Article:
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st: Importing foreign files - mild suggestion


From   "Allan Reese (Cefas)" <allan.reese@cefas.co.uk>
To   <statalist@hsphsun2.harvard.edu>
Subject   st: Importing foreign files - mild suggestion
Date   Thu, 6 Jul 2006 10:34:56 +0100

Peggy Chrisman wrote originally asking for advice on how to read an SPSS file into Stata:
"I have received several SPSS files. I do not have SPSS nor do I have the Stata file transfer program."

The discussion spun off in several directions but all apparently based on the premise that it was Peggy's role here to decide what she had been given.  Eg, my esteemed friend Nick Cox wrote (5 Iúil 2006):
> In addition, the Stata command -hexdump- lets you look
> at any kind of file and see what kind of beast you have.
and equally E F Ronán Conroy (who seems to have translated Nick's dateline to Gaelic) added:
> Many people feel that they won't understand what's inside files in  
> proprietory formats. In fact, you can figure out a lot.

With respect, you shouldn't have to.  And this is not a sensible practice to advocate to students.  If sent files in a proprietary format with which you are not familiar, the first response should be to ask the SENDER to convert the file to a common format.  Approaching the task as an academic puzzle is (a) time-wasting and (b) error prone.  We (the IT/data handling community) ought to be promoting a culture where people understand the implications of using proprietary or local standards.

Datasets also need metadata.  While .DTA (Stata) file or .SAV (SPSS) files provide a mechanism to include much metadata in the single file, how often does that happen?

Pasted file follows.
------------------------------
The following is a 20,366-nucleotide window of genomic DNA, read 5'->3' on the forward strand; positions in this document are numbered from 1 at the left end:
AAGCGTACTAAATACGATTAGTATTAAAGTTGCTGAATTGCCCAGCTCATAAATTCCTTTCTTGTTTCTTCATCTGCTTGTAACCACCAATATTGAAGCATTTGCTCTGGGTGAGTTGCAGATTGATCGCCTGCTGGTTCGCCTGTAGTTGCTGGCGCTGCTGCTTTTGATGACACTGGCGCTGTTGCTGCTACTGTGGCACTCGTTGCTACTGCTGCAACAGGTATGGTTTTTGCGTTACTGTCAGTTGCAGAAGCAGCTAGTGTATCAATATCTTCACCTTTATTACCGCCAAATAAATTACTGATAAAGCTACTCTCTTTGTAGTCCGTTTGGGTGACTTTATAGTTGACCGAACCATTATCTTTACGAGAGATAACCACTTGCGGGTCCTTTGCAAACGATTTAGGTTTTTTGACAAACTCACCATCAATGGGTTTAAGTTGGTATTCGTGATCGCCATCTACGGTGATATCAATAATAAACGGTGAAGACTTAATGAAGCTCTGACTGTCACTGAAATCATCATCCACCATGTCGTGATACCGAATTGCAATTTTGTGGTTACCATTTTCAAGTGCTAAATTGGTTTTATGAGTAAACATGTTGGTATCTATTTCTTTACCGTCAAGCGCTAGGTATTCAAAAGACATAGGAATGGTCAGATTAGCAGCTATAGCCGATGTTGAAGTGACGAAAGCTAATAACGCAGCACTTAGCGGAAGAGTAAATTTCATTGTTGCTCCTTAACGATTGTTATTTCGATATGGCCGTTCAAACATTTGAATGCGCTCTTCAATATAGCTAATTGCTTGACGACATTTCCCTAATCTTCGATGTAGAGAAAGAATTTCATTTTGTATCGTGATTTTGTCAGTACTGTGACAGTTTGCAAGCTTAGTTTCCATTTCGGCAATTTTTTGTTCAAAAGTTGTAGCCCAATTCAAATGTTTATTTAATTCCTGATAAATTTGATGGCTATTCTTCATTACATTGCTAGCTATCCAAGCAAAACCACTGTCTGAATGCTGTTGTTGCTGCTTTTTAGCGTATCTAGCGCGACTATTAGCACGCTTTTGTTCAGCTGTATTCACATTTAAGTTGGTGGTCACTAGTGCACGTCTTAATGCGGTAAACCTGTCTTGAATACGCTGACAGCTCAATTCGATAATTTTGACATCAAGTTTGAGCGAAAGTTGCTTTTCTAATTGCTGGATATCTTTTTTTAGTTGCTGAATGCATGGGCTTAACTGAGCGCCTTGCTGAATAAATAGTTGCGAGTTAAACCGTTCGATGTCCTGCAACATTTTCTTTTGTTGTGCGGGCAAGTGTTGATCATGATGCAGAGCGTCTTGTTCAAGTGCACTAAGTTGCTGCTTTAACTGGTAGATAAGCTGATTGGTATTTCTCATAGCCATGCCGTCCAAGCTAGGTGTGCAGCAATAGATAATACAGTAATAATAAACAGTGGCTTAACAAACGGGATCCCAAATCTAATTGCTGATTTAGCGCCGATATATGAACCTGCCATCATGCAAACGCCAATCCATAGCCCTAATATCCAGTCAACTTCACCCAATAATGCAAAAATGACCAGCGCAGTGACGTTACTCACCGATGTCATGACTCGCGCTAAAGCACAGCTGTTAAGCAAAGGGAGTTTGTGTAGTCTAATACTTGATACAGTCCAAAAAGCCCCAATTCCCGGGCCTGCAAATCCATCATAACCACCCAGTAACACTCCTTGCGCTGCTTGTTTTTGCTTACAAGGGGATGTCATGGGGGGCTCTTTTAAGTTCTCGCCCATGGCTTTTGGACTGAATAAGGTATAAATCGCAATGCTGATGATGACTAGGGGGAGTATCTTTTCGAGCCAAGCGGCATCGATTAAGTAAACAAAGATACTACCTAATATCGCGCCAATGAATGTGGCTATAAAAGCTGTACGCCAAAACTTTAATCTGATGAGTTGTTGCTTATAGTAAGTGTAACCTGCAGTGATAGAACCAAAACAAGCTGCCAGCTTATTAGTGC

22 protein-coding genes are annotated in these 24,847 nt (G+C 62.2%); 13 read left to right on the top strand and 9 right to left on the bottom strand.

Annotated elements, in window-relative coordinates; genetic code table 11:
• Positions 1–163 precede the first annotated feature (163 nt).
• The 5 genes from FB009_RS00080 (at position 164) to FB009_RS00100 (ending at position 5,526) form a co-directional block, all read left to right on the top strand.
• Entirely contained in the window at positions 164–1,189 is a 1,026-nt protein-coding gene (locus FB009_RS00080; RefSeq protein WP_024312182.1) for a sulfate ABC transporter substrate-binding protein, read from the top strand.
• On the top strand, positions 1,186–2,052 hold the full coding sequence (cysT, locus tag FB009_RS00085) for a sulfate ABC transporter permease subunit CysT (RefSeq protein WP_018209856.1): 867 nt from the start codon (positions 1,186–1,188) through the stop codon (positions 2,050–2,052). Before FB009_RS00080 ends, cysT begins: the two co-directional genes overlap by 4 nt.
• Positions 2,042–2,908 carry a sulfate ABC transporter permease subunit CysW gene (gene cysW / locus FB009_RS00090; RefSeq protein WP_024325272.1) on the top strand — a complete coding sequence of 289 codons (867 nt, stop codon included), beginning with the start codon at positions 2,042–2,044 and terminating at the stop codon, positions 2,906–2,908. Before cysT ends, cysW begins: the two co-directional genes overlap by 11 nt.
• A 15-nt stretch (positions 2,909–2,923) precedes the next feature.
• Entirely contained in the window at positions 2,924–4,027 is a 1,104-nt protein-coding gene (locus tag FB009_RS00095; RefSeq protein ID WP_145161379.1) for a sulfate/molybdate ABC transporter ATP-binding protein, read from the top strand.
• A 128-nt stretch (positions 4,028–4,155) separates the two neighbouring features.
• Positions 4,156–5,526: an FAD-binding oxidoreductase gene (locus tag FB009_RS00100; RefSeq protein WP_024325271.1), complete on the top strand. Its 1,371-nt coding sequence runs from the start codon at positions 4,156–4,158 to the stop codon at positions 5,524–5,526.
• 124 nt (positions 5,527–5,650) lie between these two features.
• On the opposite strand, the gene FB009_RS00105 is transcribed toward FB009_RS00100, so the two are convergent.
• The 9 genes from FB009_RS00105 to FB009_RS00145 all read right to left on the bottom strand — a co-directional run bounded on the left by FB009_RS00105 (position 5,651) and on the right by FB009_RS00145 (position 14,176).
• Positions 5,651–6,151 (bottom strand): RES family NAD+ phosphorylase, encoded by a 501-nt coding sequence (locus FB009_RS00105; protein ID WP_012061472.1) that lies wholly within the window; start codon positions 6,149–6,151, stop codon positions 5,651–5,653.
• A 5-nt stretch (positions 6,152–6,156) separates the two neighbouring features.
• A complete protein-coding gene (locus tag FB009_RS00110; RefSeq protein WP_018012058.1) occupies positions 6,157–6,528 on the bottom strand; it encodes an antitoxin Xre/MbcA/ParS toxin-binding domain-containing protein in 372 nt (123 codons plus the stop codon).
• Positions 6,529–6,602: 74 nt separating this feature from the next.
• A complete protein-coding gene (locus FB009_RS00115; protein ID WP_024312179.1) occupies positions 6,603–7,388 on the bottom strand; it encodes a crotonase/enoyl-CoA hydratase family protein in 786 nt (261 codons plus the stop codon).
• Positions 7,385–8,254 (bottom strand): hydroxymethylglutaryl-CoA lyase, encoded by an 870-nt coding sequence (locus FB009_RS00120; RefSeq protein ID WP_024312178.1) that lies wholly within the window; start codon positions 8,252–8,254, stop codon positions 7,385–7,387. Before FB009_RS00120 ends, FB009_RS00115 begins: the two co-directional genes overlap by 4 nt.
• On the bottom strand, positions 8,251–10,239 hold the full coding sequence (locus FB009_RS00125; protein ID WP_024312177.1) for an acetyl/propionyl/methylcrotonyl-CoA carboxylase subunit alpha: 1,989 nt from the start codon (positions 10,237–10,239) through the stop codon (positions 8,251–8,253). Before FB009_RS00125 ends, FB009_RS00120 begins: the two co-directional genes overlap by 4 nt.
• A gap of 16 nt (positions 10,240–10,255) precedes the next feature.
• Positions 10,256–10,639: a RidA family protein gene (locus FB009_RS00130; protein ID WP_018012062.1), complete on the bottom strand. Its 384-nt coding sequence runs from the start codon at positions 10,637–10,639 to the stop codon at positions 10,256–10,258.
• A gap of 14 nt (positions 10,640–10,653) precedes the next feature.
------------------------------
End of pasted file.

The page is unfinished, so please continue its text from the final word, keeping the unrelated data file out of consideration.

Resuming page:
This has been a hobbyhorse for many years, sparked in particular by a senior manager who naively complained to the computing service where I worked that he didn't want to understand how to send emails, he just wanted to type in Word and "press a button" so that the recipient would see exactly the same on their screen (assuming they had Word and the same character set).  Another senior manager "saved us money" by ordering a PC and then exploded because it didn't have Word - he'd never thought of software as a cost item. A UK national committee of librarians in the 1990s described a scenario where an undergraduate would not go to lectures, "she was in her study bedroom and typed 'Gunter Grass' into the search engine to receive all the information she needed."  Whether the German sources distinguished Gunter with/without an umlaut was not considered.

Peggy, can you go back to your source and ask them to provide the data as standard Ascii fixed-format or delimited fields (see Stata or SPSS documentation) with full codebook and metadata?  If they can't, ask them how they know what values they are working with anyway (but prepare to dodge missiles!)

Allan Reese


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